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Pathogenesis is the development of disease, from the initial appearance of disease all the way to its end stages. The study of pathogenesis is important for medical professionals, as it helps them identify and treat diseases. It is also part of the work of laboratory sciences who work on cures and treatments for diseases, as each stage of development represents a potential possibility for interrupting the progression of the disease.
The term “pathogenesis” comes from the Greek words for “disease” and “beginning.” The origins of disease are the first step in pathogenesis, as are the progressive changes which occur in the body as the disease takes hold and begins to act on the body. For example, when someone is cut and the wound is colonized by Staphylococcus bacteria, the bacteria cause inflammation as they start to spread, ultimately leading to infection. Each step from cut to full-blown infection is part of the development.
There are a number of uses for the study of pathogenesis. In the case of individual patients, it allows to a doctor to determine what caused a disease, and how the disease can be treated. Being able to identify the stage which a disease has reached can also be important for a doctor providing medical treatment, as in the case of an oncologist who wants to determine the level of severity of a cancer.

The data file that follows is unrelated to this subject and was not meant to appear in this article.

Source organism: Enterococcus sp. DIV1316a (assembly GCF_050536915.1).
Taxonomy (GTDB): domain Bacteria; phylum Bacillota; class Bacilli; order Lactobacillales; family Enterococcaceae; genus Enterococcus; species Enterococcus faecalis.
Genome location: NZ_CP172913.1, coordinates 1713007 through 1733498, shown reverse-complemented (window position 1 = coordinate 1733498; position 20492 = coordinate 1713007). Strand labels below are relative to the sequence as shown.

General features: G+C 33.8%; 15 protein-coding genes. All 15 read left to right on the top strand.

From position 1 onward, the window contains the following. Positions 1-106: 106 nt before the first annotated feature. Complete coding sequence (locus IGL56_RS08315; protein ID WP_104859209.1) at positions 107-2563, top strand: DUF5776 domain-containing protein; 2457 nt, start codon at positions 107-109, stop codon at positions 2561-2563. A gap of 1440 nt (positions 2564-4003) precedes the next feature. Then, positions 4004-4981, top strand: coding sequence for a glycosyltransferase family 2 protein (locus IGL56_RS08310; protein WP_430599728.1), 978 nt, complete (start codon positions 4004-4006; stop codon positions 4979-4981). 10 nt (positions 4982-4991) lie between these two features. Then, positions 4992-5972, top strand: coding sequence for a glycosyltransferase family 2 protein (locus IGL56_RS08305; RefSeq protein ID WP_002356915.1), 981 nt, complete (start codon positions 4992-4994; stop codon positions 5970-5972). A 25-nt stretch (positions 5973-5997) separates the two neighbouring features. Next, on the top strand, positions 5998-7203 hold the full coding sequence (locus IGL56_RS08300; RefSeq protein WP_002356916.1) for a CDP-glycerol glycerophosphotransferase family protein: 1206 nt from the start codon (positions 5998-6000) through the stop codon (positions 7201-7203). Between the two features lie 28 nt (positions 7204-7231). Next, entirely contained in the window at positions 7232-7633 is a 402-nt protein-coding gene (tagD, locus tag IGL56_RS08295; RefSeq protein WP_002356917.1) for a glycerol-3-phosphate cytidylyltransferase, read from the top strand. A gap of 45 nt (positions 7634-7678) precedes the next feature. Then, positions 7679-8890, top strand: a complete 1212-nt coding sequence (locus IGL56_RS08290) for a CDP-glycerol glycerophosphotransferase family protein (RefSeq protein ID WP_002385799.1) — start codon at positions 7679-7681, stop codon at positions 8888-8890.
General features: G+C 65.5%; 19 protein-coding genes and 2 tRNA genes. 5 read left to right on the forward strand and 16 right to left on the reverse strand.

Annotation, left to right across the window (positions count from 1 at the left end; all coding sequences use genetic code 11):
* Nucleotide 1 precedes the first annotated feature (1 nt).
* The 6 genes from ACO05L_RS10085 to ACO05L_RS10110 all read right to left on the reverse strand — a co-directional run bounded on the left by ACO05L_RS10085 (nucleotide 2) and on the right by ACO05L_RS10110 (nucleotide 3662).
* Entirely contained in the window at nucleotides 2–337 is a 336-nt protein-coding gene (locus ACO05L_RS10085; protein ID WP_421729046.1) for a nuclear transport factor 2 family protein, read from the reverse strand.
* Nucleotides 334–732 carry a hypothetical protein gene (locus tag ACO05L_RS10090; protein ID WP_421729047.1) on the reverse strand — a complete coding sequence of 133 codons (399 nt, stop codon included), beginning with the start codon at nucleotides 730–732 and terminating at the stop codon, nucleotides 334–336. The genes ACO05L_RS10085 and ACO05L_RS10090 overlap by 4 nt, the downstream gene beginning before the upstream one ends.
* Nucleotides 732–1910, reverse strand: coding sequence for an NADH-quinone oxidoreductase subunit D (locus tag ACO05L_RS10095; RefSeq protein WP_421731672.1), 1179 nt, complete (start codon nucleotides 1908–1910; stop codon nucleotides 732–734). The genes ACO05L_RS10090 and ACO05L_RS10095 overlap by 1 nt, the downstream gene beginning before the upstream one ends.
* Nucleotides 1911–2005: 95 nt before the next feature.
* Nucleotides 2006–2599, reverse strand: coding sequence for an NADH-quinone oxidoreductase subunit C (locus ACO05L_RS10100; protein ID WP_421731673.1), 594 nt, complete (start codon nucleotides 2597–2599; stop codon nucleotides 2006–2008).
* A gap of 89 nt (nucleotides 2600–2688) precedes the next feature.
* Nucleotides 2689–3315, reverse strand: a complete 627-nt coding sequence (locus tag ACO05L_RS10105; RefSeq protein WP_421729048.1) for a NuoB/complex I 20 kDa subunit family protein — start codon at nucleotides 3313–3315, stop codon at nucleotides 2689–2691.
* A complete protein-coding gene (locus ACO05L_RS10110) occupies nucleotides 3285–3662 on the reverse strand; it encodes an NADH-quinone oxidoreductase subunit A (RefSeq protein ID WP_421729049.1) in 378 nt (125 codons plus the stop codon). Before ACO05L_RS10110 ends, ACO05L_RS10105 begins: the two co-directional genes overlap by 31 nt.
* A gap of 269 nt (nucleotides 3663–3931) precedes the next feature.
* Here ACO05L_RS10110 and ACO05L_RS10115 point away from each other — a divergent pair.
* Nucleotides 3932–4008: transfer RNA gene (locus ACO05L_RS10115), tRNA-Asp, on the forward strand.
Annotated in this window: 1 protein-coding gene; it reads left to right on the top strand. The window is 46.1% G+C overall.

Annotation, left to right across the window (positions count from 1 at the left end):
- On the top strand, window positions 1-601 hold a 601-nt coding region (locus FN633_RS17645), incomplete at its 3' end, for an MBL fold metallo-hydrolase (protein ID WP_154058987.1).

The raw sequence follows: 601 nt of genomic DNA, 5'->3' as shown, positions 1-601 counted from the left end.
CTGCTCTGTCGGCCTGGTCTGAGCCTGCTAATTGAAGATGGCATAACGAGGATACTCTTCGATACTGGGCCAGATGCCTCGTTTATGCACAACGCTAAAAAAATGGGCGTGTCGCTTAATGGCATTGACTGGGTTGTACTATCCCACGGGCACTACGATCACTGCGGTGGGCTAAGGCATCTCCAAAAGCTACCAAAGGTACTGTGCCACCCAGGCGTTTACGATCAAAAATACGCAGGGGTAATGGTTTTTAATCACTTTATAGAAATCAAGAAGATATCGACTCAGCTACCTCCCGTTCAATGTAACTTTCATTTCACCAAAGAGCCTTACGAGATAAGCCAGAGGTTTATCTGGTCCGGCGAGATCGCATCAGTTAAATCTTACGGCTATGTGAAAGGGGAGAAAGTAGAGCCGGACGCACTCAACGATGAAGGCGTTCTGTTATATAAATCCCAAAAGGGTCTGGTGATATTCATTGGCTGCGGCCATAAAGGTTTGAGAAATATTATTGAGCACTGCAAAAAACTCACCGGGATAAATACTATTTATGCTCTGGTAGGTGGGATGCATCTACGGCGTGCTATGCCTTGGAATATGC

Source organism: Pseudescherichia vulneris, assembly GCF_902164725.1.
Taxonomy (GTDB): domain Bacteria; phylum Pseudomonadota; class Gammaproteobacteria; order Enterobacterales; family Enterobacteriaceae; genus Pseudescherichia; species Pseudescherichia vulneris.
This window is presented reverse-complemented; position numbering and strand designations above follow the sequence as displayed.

Studying disease development can also provide insight into the ways in which diseases spread, and potentially contribute to the development of a program which is designed to slow the spread of disease. In the example of an infected cut above, for example, the infection might have been prevented by regular cleansing of the wound with an antibacterial soap, a procedure which is widely used in homes and hospitals all over the world to reduce the risk of infection. This field is also a critical part of the study of new and emerging diseases, as these diseases cannot be effectively fought without understanding where they come from.
A number of medical fields intersect with pathogenesis, including pathophysiology, the study of changes caused in the body by the progress of disease, and epidemiology, the study of how disease evolves and moves through populations. The study of disease development is especially important for members of the medical profession, as it allows them to take steps to prevent, diagnose, and treat a wide variety of diseases. Many lay people are also familiar with pathogenesis to some extent, as in the case of people who are familiar with the progression of recurring sinus infections, or people who wash their hands to reduce exposure to agents which could cause disease.